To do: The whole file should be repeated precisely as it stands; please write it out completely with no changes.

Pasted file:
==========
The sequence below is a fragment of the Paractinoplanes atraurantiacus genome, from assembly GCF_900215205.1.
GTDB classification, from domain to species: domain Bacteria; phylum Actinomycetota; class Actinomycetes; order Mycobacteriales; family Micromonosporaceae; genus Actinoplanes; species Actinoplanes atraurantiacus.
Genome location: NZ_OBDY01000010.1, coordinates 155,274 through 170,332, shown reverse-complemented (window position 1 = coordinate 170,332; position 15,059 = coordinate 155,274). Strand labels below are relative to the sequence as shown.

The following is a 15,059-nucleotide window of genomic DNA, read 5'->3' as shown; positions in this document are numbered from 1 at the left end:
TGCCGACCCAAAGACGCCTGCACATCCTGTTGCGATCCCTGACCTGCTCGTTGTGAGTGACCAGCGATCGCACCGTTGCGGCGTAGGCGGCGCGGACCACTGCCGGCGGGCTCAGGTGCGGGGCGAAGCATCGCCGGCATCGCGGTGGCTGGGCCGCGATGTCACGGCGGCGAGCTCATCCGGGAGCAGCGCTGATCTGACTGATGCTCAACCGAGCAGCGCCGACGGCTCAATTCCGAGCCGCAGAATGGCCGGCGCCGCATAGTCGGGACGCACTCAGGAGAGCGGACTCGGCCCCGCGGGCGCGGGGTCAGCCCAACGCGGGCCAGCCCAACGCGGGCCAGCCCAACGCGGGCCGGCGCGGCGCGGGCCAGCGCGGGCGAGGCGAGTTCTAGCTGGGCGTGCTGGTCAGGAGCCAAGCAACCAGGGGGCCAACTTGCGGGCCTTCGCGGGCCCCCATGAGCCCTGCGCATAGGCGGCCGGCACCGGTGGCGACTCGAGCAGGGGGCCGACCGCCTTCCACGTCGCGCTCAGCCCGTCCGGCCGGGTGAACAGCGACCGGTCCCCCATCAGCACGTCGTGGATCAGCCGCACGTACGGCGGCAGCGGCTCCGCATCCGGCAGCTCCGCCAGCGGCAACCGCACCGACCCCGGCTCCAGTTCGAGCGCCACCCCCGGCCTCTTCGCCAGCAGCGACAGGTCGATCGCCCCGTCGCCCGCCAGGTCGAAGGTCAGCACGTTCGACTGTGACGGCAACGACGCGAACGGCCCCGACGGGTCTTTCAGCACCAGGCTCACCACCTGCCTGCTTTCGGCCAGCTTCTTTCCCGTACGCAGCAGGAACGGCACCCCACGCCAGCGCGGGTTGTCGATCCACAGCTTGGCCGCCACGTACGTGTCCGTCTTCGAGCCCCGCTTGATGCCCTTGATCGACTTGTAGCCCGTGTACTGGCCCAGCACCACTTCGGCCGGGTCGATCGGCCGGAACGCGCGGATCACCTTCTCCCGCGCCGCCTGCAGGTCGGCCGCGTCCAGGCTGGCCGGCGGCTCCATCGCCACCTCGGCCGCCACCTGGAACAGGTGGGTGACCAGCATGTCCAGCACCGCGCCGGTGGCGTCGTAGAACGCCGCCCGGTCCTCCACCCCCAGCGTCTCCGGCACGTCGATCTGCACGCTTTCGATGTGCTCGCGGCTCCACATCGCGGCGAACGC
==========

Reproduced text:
The sequence below is a fragment of the Paractinoplanes atraurantiacus genome, from assembly GCF_900215205.1.
GTDB classification, from domain to species: domain Bacteria; phylum Actinomycetota; class Actinomycetes; order Mycobacteriales; family Micromonosporaceae; genus Actinoplanes; species Actinoplanes atraurantiacus.
Genome location: NZ_OBDY01000010.1, coordinates 155,274 through 170,332, shown reverse-complemented (window position 1 = coordinate 170,332; position 15,059 = coordinate 155,274). Strand labels below are relative to the sequence as shown.

The following is a 15,059-nucleotide window of genomic DNA, read 5'->3' as shown; positions in this document are numbered from 1 at the left end:
TGCCGACCCAAAGACGCCTGCACATCCTGTTGCGATCCCTGACCTGCTCGTTGTGAGTGACCAGCGATCGCACCGTTGCGGCGTAGGCGGCGCGGACCACTGCCGGCGGGCTCAGGTGCGGGGCGAAGCATCGCCGGCATCGCGGTGGCTGGGCCGCGATGTCACGGCGGCGAGCTCATCCGGGAGCAGCGCTGATCTGACTGATGCTCAACCGAGCAGCGCCGACGGCTCAATTCCGAGCCGCAGAATGGCCGGCGCCGCATAGTCGGGACGCACTCAGGAGAGCGGACTCGGCCCCGCGGGCGCGGGGTCAGCCCAACGCGGGCCAGCCCAACGCGGGCCAGCCCAACGCGGGCCGGCGCGGCGCGGGCCAGCGCGGGCGAGGCGAGTTCTAGCTGGGCGTGCTGGTCAGGAGCCAAGCAACCAGGGGGCCAACTTGCGGGCCTTCGCGGGCCCCCATGAGCCCTGCGCATAGGCGGCCGGCACCGGTGGCGACTCGAGCAGGGGGCCGACCGCCTTCCACGTCGCGCTCAGCCCGTCCGGCCGGGTGAACAGCGACCGGTCCCCCATCAGCACGTCGTGGATCAGCCGCACGTACGGCGGCAGCGGCTCCGCATCCGGCAGCTCCGCCAGCGGCAACCGCACCGACCCCGGCTCCAGTTCGAGCGCCACCCCCGGCCTCTTCGCCAGCAGCGACAGGTCGATCGCCCCGTCGCCCGCCAGGTCGAAGGTCAGCACGTTCGACTGTGACGGCAACGACGCGAACGGCCCCGACGGGTCTTTCAGCACCAGGCTCACCACCTGCCTGCTTTCGGCCAGCTTCTTTCCCGTACGCAGCAGGAACGGCACCCCACGCCAGCGCGGGTTGTCGATCCACAGCTTGGCCGCCACGTACGTGTCCGTCTTCGAGCCCCGCTTGATGCCCTTGATCGACTTGTAGCCCGTGTACTGGCCCAGCACCACTTCGGCCGGGTCGATCGGCCGGAACGCGCGGATCACCTTCTCCCGCGCCGCCTGCAGGTCGGCCGCGTCCAGGCTGGCCGGCGGCTCCATCGCCACCTCGGCCGCCACCTGGAACAGGTGGGTGACCAGCATGTCCAGCACCGCGCCGGTGGCGTCGTAGAACGCCGCCCGGTCCTCCACCCCCAGCGTCTCCGGCACGTCGATCTGCACGCTTTCGATGTGCTCGCGGCTCCACATCGCGGCGAACGC